Editorial roundup

The Akron Beacon Journal, Dec. 3

The indictment of Michael Flynn resonated as expected on Friday, a former national security adviser and head of defense intelligence pleading guilty to one felony count of lying to the FBI. …

The turn of events is striking in view of Flynn at the podium of the Republican National Convention in Cleveland fanning, and joining, the chants of “lock her up,” Hillary Clinton, of course. Now he faces up to five years in prison.

That time could shrink dramatically if Flynn proves forthcoming about “any and all matters” related to the investigation led by Robert Mueller, the special counsel looking into Russian meddling in the 2016 presidential election. …

Which is too bad, in a significant way. The Flynn deal amounts to another episode that reinforces the need for a top-notch, fully equipped, bipartisan commission to investigate and report on the Russian intervention. It would be in the mold of the 9/11 commission following the ghastly terrorist attacks. That is the kind of complete narrative necessary to help in reaching a shared understanding.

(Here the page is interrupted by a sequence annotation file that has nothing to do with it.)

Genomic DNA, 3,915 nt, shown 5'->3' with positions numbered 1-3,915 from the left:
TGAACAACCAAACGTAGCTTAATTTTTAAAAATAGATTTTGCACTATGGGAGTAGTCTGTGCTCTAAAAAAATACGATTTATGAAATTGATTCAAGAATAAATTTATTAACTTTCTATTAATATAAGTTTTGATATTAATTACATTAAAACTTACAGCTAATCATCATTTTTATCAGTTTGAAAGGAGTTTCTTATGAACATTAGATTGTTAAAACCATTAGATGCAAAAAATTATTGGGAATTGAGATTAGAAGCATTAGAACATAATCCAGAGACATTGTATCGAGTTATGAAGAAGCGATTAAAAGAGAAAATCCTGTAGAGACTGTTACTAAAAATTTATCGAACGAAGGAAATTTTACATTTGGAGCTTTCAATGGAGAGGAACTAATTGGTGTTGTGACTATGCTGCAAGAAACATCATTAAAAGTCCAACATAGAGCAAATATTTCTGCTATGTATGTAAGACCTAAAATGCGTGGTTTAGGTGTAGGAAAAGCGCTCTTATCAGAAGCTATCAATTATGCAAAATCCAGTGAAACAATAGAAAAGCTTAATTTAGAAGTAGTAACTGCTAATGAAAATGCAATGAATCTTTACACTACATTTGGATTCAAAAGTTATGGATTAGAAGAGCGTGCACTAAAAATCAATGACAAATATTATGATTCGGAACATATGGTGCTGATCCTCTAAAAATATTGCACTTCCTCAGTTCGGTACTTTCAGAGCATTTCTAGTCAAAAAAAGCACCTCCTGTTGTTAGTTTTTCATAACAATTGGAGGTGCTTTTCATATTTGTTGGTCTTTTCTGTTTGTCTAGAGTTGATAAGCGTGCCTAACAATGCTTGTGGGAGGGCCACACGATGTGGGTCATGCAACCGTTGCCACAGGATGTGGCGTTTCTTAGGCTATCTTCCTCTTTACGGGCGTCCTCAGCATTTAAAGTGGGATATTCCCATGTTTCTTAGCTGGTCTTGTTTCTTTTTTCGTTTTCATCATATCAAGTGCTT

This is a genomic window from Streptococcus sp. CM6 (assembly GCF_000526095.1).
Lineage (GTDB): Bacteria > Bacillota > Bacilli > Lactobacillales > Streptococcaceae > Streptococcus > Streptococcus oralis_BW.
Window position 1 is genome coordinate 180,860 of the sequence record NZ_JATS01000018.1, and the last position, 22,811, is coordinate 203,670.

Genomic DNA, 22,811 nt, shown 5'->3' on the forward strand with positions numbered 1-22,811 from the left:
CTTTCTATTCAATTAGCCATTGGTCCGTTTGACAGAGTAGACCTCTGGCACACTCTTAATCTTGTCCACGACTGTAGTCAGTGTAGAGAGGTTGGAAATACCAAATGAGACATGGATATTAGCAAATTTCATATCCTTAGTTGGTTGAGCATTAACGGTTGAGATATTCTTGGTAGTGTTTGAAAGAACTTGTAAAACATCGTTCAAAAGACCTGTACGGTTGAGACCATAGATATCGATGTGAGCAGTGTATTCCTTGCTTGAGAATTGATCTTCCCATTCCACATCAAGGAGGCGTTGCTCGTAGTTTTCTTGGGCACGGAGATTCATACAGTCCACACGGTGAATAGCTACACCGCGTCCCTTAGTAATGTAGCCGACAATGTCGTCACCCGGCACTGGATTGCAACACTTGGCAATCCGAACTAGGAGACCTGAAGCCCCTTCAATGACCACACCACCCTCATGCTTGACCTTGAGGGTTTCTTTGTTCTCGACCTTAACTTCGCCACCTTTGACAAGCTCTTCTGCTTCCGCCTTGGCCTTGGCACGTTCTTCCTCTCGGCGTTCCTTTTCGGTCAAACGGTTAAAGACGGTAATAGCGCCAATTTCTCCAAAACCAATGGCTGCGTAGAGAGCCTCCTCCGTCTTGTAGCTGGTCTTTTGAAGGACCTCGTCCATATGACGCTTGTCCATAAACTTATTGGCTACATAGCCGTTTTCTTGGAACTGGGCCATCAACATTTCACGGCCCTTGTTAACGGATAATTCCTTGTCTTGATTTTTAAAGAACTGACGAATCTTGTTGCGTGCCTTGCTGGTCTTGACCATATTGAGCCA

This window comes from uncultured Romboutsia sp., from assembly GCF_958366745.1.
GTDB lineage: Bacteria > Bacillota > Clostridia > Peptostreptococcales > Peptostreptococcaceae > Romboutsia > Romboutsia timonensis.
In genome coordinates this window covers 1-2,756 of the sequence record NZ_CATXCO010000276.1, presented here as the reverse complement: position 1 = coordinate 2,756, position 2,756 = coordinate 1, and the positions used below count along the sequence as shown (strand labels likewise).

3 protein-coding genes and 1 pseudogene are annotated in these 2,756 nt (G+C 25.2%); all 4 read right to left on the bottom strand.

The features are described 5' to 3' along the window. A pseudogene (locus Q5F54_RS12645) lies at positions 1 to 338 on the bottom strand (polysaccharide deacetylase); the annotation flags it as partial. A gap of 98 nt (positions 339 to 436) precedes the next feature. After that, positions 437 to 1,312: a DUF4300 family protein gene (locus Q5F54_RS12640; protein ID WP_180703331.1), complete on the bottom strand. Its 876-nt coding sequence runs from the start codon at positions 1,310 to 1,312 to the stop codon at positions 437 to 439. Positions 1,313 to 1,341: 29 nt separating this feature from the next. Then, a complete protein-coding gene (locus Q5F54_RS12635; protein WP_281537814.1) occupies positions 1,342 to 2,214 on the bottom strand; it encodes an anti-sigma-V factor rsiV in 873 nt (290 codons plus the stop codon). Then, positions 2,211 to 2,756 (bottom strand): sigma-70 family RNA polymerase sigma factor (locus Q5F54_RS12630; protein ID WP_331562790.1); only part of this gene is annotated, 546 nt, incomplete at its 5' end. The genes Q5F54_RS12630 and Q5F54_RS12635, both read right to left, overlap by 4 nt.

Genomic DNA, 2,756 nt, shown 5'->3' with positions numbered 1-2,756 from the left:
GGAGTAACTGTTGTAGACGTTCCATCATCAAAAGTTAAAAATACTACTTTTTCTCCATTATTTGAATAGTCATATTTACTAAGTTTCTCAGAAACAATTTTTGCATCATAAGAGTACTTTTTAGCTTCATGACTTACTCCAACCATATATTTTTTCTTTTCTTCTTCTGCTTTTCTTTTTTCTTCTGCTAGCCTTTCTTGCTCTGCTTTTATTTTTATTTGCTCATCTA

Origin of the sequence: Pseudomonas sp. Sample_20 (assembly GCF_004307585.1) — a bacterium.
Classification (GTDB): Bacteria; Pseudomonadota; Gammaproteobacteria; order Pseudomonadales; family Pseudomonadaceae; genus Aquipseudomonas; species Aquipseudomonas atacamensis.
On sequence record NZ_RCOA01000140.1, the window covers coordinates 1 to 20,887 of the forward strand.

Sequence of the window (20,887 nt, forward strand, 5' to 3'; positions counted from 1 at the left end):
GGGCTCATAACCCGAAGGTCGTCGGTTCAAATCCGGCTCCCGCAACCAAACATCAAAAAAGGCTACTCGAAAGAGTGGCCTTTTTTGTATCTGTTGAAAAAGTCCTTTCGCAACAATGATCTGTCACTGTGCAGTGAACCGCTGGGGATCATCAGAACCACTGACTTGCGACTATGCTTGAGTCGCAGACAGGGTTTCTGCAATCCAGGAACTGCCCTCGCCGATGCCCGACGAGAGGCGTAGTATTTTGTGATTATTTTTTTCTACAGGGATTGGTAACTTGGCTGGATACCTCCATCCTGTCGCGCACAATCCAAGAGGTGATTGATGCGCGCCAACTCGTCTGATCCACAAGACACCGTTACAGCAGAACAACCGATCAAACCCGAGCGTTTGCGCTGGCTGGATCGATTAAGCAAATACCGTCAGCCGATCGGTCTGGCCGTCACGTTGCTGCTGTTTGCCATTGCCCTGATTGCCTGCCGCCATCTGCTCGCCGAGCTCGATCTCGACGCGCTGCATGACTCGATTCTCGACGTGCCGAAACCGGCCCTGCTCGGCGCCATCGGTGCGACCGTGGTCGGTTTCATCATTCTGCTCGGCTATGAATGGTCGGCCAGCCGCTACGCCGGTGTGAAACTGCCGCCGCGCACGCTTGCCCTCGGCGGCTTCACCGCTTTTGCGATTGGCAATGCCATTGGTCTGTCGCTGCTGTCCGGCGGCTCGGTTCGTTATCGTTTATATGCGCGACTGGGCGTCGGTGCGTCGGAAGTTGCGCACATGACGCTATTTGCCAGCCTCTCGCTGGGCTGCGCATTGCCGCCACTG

Online: http://bit.ly/2A2XYdx

The Columbus Dispatch, Dec. 4

While Ohio Gov. John Kasich’s ties to Wall Street haunted his bid for the 2016 GOP presidential nomination, it has proved quite useful for Ohioans.

The governor cut ties with Wells Fargo & Co. a year ago October, back when it was caught opening millions of phony accounts without customers’ knowledge.

Kasich froze for a year the state’s dealings under his authority with the bank, including future state debt offerings and financial-services contracts initiated by state agencies. This also excluded Wells Fargo from participating in debt offerings by the Ohio Public Facilities Commission.

This past October, Kasich remained squeamish about Wells Fargo’s sales practices and extended his ban through next April. He reportedly was unconvinced the internal culture — of greed and graft — had been repaired and opted to keep Wells Fargo on ice.

Some might say Kasich had great instincts. A week ago, came a new disclosure: Wells Fargo bankers were overcharging hundreds of clients on foreign-exchange fees to reap bonuses, then lied when customers raised questions, The Wall Street Journal reported.

Kasich isn’t psychic; he’s experienced; he spent nearly eight years as an investment banker with Lehman Brothers. …

Kasich was too low on the totem pole to have had any control over Lehman’s shaky practices, but he certainly came away wiser.

Online: http://bit.ly/2A3i9YN